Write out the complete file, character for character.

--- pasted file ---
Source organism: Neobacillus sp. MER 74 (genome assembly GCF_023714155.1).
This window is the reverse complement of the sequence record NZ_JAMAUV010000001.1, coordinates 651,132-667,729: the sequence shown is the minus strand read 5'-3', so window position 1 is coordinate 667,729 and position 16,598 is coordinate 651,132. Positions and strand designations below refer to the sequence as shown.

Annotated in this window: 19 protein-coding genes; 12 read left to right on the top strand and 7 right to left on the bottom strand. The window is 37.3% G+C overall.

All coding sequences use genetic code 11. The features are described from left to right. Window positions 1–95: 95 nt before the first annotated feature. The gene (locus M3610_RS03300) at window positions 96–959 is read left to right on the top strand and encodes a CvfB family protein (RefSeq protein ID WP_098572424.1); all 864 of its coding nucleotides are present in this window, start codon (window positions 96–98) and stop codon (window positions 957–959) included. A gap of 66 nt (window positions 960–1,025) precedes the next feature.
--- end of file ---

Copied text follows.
Source organism: Neobacillus sp. MER 74 (genome assembly GCF_023714155.1).
This window is the reverse complement of the sequence record NZ_JAMAUV010000001.1, coordinates 651,132-667,729: the sequence shown is the minus strand read 5'-3', so window position 1 is coordinate 667,729 and position 16,598 is coordinate 651,132. Positions and strand designations below refer to the sequence as shown.

Annotated in this window: 19 protein-coding genes; 12 read left to right on the top strand and 7 right to left on the bottom strand. The window is 37.3% G+C overall.

All coding sequences use genetic code 11. The features are described from left to right. Window positions 1–95: 95 nt before the first annotated feature. The gene (locus M3610_RS03300) at window positions 96–959 is read left to right on the top strand and encodes a CvfB family protein (RefSeq protein ID WP_098572424.1); all 864 of its coding nucleotides are present in this window, start codon (window positions 96–98) and stop codon (window positions 957–959) included. A gap of 66 nt (window positions 960–1,025) precedes the next feature.